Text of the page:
Original Research ARTICLE
A Minimal Model Approach for Analyzing Continuous Glucose Monitoring in Type 2 Diabetes
- 1Department of Biology, Indian Institute of Science Education and Research, Pune, India
- 2Indian Institute of Science Education and Research, Pune, India
- 3Department of Mathematics, Indian Institute of Technology, Dharwad, India
- 4Global Hospitals, Mumbai, India
- 5Department of Zoology, Savitribai Phule Pune University, Pune, India
Continuous glucose monitoring (CGM), a technique that records blood glucose at a regular intervals. While CGM is more commonly used in type 1 diabetes, it is increasingly becoming attractive for treating type 2 diabetic patients. The time series obtained from a CGM provides a rich picture of the glycemic state of the subjects and may help have tighter control on blood sugar by revealing patterns in their physiological responses to food. However, despite its importance, the biophysical understanding of CGM is far from complete. CGM data series is complex not only because it depends on the composition of the food but also varies with individual physiology. All of these make a full modeling of CGM data a difficult task. Here we propose a simple model to explain CGM data in type 2 diabetes. The model combines a relatively simple glucose-insulin dynamics with a two-compartment food model. Using CGM data of a healthy and a diabetic individual we show that this model can capture liquid meals well. The model also allows us to estimate the parameters in a relatively straightforward manner. This opens up the possibility of personalizing the CGM data. The model also predicts insulin time series from the model, and the rate of appearance of glucose due to food. Our methodology thus paves the way for novel analyses of CGM which have not been possible before.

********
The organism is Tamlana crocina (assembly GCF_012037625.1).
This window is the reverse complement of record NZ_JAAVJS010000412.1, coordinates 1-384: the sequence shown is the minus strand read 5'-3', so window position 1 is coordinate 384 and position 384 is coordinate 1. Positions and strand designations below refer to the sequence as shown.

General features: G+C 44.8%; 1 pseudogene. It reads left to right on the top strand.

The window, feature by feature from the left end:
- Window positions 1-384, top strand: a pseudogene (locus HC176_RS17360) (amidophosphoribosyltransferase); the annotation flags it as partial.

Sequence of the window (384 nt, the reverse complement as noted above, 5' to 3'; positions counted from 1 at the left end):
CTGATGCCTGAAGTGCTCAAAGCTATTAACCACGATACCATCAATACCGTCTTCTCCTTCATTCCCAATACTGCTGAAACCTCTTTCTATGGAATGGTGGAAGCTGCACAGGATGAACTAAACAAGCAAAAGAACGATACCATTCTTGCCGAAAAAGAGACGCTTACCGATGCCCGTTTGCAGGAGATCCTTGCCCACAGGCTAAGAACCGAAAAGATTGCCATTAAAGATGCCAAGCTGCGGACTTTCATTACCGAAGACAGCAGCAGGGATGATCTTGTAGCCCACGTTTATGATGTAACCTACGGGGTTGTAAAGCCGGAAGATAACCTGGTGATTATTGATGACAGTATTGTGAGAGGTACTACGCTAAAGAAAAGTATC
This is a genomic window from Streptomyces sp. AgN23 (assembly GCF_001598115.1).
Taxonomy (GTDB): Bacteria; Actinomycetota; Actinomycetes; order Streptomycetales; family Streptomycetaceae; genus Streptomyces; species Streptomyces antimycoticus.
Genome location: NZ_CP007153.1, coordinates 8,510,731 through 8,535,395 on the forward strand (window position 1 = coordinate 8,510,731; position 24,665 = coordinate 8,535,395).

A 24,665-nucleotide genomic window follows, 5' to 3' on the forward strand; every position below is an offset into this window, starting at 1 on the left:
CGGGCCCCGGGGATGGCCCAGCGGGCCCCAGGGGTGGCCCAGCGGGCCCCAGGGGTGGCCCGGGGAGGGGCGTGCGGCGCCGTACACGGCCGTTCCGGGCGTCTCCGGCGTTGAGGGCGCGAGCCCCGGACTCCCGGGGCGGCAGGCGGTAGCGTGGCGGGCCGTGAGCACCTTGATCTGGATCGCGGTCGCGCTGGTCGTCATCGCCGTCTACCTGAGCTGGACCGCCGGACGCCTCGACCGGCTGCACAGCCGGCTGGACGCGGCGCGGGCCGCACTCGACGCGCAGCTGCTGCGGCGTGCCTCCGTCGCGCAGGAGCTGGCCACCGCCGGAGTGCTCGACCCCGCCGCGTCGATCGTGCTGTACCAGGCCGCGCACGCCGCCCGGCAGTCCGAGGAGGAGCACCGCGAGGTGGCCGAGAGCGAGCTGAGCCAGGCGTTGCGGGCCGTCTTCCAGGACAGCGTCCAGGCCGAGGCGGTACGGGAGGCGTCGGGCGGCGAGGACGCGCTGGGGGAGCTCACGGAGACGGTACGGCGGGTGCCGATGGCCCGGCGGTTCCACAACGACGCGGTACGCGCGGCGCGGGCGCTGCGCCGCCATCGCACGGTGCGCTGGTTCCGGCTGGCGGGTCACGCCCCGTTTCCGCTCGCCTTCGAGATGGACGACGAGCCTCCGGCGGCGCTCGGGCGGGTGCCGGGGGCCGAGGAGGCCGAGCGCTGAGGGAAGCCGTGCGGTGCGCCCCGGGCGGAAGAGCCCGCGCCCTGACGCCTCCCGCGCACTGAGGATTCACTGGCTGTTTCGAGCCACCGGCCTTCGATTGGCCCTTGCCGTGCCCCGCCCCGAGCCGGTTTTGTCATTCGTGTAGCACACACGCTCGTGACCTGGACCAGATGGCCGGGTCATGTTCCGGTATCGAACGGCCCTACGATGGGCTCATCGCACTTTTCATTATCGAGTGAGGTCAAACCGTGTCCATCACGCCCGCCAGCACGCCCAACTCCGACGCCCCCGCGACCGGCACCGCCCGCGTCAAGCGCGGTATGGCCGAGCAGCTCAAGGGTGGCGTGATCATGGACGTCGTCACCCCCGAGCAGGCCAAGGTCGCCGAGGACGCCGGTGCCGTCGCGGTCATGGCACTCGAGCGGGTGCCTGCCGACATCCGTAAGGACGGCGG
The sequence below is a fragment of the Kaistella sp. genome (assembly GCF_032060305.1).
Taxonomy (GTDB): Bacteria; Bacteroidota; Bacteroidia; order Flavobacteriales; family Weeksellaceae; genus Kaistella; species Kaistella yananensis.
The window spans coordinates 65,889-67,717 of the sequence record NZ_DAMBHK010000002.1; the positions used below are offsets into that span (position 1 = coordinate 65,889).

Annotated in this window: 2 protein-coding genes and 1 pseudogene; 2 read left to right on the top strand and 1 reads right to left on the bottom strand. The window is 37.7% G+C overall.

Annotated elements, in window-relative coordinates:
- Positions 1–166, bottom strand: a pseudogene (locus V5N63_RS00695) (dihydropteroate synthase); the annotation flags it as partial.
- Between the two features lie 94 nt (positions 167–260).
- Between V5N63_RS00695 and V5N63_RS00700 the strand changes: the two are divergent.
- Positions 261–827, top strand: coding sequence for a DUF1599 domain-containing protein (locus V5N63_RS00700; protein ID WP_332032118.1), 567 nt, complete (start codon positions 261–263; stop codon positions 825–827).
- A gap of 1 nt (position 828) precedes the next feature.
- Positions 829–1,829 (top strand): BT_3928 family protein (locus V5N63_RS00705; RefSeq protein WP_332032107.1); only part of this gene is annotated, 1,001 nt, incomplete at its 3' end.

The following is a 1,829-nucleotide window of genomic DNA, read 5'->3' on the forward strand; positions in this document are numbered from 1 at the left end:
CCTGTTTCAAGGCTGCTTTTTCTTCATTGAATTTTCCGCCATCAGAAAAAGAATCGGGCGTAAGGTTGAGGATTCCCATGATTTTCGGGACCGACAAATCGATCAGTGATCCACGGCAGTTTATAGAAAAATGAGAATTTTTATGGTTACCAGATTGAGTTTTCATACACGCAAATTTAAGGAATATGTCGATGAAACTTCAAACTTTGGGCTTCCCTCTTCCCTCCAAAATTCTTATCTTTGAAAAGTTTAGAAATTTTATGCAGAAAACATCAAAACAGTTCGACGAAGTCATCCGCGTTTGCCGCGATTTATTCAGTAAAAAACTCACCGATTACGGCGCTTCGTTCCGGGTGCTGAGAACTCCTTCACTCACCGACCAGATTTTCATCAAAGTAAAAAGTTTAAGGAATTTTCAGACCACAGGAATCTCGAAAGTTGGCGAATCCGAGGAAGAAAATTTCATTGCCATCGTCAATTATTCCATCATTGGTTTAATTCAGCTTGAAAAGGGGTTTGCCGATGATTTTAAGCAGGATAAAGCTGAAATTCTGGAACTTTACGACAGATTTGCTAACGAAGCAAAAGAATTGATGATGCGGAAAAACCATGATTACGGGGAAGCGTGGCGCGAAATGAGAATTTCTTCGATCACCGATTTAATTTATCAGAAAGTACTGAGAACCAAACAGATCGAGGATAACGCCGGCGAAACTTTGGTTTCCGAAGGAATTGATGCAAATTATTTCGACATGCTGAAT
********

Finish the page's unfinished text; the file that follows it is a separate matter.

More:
Diabetes is a disease in which glucose is the central measure not only of pathogenesis and diagnosis but also its treatment. Clinically, blood glucose is typically measured as fasting and postprandial plasma glucose, or as glycated hemoglobin. There has been considerable interest in technologies that ease glucose monitoring and improve the resolution of data collection. Continuous glucose monitoring (CGM) uses a sensor, typically fixed on the arm, reports blood glucose every 15 min for a 2 week period. This is a high quality, high time resolution methodology that is becoming increasingly available. The U.S. Food and Drug Administration, for example, has recently approved use of the FreeStyle Libre Flash CGM (FDA News Release – 2017, 2017) sensor. CGM has the potential to help millions of people the world over who struggle chronically with obesity and diabetes (Bode, 2000; Klonoff, 2005; Deiss et al., 2006; Murphy et al., 2008; Juvenile Diabetes Research Foundation Continuous Glucose Monitoring Study Group et al., 2009): It holds the promise of utilizing information contained in the time series to not only gain insight into food habits, and discover (un)healthy dietary patterns but also to determine effective interventions. However, interpreting CGM traces is complex and often subjective, and there are no consensus algorithms to aid the design of appropriate interventions. Techniques aimed at improving the analyses of blood glucose monitoring are an active field of research (McDonnell et al., 2005; Clarke and Kovatchev, 2009; Signal et al., 2013; Kirchsteiger et al., 2016). This paper is a first attempt at describing models that can potentially help us understand CGM time series in type 2 diabetes.